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Kern County pesticide restrictions for land near citrus groves now in place

Lemon Blossom
Posted at 5:00 PM, Mar 29, 2024
and last updated 2024-03-29 20:00:57-04

SHAFTER, Calif. (KERO) — On March 29, Kern County Ag Commissioner Glenn Fankhauser declared land north of 7th Standard Road in Kern County is under a citrus bloom limiting pesticide use in those areas.

  • 23ABC spoke with Michelle Sans Soucie, Kern County's Supervising Agricultural Biologist and Jared Plumlee to learn why these restrictions are in place how they affect citrus grower operations in the meantime.
  • According to Sans Soucie, the restrictions are put in place to give bees an opportunity to stay safe and healthy through the remainder of the season as they forage through citrus blossoms to create orange or lemon honey. Sans Soucie said the laws in place dictate when and were growers and pesticide operators can spray, typically at at night.
  • Plumlee said right now, citrus trees typically don't need any form of pesticides this time of year, but as citrus groves get closer to 'petal drop', or the time in the season when citrus trees lose their flowers and begin to grow fruit, if the area is still under restrictions it could pose issues for growers.
  • According to the California Department of Pesticide Regulation, the restrictive period typically runs from March 15 to May 31.


I'm Sam Hoyle, your Shafter neighborhood reporter, as of 12:01 Friday, all land north of 7th standard road is under a citrus bloom declaration, following suit on the southside of this busy road. Meaning beekeepers, pest control operators, and citrus growers are now required to follow a specific set of laws to keep bees safe at the height of the growing season.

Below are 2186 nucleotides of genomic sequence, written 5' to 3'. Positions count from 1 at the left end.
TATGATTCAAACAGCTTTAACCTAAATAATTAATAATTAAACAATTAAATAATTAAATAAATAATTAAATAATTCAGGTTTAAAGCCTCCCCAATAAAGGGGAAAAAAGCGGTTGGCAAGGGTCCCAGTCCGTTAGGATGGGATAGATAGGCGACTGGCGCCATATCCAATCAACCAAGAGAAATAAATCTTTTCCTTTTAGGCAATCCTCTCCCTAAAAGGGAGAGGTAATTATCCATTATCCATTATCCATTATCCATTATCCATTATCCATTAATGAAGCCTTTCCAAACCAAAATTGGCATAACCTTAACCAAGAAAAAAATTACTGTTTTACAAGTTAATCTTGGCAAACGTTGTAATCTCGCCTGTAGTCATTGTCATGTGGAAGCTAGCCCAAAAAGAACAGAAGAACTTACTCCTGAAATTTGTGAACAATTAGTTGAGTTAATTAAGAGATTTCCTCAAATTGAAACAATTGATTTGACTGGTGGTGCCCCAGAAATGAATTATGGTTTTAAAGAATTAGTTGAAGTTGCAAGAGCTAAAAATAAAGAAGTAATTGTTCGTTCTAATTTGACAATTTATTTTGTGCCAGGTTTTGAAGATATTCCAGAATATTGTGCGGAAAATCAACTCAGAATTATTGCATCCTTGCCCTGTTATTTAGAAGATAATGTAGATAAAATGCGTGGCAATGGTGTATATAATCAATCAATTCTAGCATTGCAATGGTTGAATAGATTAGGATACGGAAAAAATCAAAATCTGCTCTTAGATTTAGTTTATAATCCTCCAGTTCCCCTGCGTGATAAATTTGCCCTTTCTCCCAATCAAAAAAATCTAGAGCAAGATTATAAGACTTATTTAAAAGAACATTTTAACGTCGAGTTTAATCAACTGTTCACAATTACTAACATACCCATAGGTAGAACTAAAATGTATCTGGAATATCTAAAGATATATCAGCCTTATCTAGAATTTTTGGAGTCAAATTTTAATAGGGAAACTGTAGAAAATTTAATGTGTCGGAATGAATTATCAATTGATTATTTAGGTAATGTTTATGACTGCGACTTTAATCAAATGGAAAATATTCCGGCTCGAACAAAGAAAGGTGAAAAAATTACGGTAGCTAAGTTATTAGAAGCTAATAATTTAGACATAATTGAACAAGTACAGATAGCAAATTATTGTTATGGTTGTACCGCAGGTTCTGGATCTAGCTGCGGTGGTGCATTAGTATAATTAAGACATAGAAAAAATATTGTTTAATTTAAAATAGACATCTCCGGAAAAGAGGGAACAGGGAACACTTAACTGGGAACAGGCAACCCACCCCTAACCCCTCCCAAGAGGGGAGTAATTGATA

Michelle San Sousie, supervising biologist for the Kern County Ag Commission, says the reason behind having a declaration like this is to protect the pollinators during the height of the season.

"There are certain crops that can only be done with bee pollination so we need the bees to kind of help produce the foods that we like to eat. So this is just when the citrus is all in bloom and it's in high activity with bees, it's to protect those pollinators."

In short, the laws define when and where pesticides that are toxic to bees can be sprayed during this time period when citrus is blooming.

But according to Jared Plumlee of Booth Ranch, a citrus-growing operation spanning several counties, there's not much to think about because the regulations have been in place so long and citrus crops don't have much of a need for pesticides at this point..

"This particular period right before, what is called petal fall, there's not a huge demand for insecticides on citrus crops at that time."

Like Plumlee mentioned, as we get later in the season for citrus crops, a pest known as Citrus Thrips can cause damage to citrus fruits. If those hit before 'petal fall' and growers can't spray insecticide for them, it could be expensive. In Plumlee's experience, an open line of communication with the County Ag Commission and beekeepers in the area helps limit the damage.

"They'll work with you on that and you work with your beekeepers and try to get bees moved around and you might be able to get clearance to treat those specific issues if they arise."

Now while pesticide use in Kern County is greatly limited near citrus groves at this point, Sans Soucie said don't be alarmed if you see or hear pesticide applications happening in the evening as that's one of the main times it can be done during this period as bees go dormant for the day. In Shafter, I'm Sam Hoyle, your neighborhood reporter.

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